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Gastric Dilatation Volvulus (GDV) or Bloat is an Emergency Condition

gastric-dilatation-volvulus-or-bloatGastric Dilatation Volvulus (GDV), commonly referred to as Bloat, is an emergency condition in dogs.   When a dog’s stomach dilates or becomes enlarged, it can twist. The stomach is not able to release any of the gas that builds up inside and this can cause a pet to become very ill in less than an hour. GDV is life threatening and will not resolve on its own. Immediate intervention is essential. GDV can also occur without the stomach twisting. The stomach twisting is called torsion. GDV with and without torsion has the same symptoms. Both types of GDV need to be treated right away.

Causes of GDV

  • Large, deep-chested dogs are at risk. Examples include Great Danes, German Shepherds, Weimaraners, St. Bernards, Rottweilers, and Standard Poodles.
  • Dogs are more at risk of developing GDV if they are running, jumping, and playing outside immediately after eating. Let your dog rest after eating a meal or play before a feeding.
  • Dogs who eat one or two large meals a day are at greater risk than dogs who eat multiple smaller meals a day.
  • Dogs who eat very quickly are more likely to develop GDV. Owner of dog breeds who are at risk can encourage slower eating by purchasing special food bowls that make it harder for their pet to eat too quickly. Please see the image included.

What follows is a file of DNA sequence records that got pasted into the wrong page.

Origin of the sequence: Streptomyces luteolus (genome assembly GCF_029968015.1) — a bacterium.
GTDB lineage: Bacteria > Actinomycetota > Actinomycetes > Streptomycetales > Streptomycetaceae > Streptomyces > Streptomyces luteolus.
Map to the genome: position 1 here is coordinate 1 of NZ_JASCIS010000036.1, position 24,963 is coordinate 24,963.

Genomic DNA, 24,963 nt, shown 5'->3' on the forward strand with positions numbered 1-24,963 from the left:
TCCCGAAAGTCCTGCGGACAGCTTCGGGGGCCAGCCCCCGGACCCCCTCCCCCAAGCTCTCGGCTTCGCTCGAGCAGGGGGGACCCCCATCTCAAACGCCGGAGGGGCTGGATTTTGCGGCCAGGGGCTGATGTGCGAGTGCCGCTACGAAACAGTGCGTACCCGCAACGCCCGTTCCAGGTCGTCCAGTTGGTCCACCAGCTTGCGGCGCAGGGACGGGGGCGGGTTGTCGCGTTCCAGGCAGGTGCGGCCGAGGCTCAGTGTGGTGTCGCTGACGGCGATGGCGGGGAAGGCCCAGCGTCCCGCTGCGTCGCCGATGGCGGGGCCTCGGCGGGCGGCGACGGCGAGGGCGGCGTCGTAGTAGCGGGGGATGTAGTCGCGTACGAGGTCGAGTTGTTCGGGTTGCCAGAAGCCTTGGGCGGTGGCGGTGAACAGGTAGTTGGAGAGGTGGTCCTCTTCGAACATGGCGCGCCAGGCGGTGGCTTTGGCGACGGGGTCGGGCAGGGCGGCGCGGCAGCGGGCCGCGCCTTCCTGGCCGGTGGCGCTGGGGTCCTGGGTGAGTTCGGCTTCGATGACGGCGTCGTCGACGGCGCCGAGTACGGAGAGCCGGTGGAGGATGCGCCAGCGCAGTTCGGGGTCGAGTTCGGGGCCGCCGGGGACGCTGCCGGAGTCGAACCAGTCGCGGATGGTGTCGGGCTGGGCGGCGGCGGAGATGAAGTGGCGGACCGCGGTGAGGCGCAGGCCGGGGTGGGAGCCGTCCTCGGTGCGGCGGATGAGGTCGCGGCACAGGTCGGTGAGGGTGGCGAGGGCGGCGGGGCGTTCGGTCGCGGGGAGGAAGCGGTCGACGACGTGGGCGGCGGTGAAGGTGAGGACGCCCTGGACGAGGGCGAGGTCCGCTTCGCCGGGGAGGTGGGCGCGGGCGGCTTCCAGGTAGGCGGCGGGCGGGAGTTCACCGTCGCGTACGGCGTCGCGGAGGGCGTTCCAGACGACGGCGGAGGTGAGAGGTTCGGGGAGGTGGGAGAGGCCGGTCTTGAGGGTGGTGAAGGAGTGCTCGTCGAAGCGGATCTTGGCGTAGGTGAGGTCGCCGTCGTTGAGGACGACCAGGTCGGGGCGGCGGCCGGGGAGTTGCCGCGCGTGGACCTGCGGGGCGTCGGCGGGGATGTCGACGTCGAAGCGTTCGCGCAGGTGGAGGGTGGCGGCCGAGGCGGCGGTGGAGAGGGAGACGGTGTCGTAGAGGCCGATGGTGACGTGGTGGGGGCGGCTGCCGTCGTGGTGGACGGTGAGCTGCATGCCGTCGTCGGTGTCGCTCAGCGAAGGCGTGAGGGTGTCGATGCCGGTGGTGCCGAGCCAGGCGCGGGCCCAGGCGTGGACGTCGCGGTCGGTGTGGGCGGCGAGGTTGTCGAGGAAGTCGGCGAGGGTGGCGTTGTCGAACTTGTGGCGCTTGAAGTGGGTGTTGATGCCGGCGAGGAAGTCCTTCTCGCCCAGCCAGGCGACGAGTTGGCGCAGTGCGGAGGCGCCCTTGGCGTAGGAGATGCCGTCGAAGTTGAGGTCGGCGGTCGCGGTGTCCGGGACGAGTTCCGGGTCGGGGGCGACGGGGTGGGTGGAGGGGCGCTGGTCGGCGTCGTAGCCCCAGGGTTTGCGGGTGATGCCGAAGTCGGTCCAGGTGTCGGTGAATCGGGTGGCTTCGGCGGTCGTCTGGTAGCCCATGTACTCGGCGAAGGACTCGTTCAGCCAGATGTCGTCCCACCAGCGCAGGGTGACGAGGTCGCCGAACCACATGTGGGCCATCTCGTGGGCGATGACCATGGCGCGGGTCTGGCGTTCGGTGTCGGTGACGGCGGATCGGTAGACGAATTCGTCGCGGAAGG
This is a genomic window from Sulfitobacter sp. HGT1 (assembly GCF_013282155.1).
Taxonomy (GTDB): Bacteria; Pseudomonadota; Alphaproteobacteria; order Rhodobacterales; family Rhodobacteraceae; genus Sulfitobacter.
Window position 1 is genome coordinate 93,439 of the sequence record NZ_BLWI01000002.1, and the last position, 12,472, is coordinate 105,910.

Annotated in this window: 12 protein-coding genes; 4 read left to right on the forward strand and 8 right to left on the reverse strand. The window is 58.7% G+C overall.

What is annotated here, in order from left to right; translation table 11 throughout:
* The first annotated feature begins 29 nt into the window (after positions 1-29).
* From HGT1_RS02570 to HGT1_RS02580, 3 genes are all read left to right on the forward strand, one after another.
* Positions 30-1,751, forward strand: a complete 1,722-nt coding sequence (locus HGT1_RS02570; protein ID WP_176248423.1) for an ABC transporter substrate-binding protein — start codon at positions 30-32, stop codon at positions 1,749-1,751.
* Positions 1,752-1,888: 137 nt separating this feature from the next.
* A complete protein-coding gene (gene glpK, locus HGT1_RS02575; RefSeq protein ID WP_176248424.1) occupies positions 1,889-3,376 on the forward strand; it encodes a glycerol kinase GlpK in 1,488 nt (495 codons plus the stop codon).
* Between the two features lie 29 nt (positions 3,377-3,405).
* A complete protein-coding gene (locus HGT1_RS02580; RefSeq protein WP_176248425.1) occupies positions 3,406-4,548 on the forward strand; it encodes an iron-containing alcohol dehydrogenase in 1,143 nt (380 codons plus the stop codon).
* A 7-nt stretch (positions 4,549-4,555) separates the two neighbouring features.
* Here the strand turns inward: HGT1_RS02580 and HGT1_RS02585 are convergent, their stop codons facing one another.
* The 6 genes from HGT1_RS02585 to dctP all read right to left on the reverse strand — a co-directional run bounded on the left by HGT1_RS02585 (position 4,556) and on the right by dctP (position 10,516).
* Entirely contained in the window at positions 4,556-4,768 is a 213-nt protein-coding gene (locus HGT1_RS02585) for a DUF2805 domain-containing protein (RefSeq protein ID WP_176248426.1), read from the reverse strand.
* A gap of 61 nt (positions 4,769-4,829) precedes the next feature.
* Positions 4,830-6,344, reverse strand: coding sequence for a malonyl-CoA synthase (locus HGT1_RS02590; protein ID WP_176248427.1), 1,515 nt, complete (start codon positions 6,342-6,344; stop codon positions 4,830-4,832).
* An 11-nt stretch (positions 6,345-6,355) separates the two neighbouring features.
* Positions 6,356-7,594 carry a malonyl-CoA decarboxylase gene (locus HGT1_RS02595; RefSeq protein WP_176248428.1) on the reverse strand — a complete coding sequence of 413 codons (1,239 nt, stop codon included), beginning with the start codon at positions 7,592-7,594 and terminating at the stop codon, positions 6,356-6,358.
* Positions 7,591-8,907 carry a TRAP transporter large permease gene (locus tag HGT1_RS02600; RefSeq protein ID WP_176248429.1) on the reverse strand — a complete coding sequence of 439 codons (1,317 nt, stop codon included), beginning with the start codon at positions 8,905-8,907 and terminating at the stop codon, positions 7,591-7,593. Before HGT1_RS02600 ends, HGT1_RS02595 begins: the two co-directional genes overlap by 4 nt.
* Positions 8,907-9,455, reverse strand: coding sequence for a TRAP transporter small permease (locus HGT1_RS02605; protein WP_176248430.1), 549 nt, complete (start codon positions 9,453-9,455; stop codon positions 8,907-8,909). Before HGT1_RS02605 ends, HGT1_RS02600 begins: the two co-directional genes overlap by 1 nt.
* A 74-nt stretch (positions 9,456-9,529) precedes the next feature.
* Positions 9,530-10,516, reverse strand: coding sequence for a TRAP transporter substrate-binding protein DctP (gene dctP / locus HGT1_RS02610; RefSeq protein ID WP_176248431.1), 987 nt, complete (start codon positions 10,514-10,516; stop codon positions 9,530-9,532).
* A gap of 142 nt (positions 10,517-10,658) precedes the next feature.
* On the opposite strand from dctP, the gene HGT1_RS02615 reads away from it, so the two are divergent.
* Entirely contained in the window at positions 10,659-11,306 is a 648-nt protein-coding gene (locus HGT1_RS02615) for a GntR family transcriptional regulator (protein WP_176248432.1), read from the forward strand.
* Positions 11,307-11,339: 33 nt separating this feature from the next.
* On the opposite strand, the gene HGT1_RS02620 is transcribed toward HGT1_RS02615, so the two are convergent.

• Drinking large amounts of water—usually after exercise—can increase a dog’s risk.

 

Signs of GDV

  • Distended abdomen
  • Non-productive vomiting/retching
  • Restlessness
  • Severe abdominal pain
  • Rapid shallow breathing
  • Hypersalivation (drooling more than usual)

 

Problems Associated with GDV

  • Loss of blood flow to/from the abdomen
  • Pressure on the diaphragm from the stomach being filled with gas which causes difficulty breathing
  • Rupture of stomach

 

GDV is easily diagnosed so if you suspect your dog has Bloat bring them to your emergency veterinarian immediately. If you have a dog that is at risk for GDV due to breed, activity, or eating patterns, talk to your veterinarian about a procedure called Gastropexy. Gastropexy, the internal tacking of the stomach to the abdominal wall, can be done during other procedures such as spays to prevent the stomach from twisting in the future.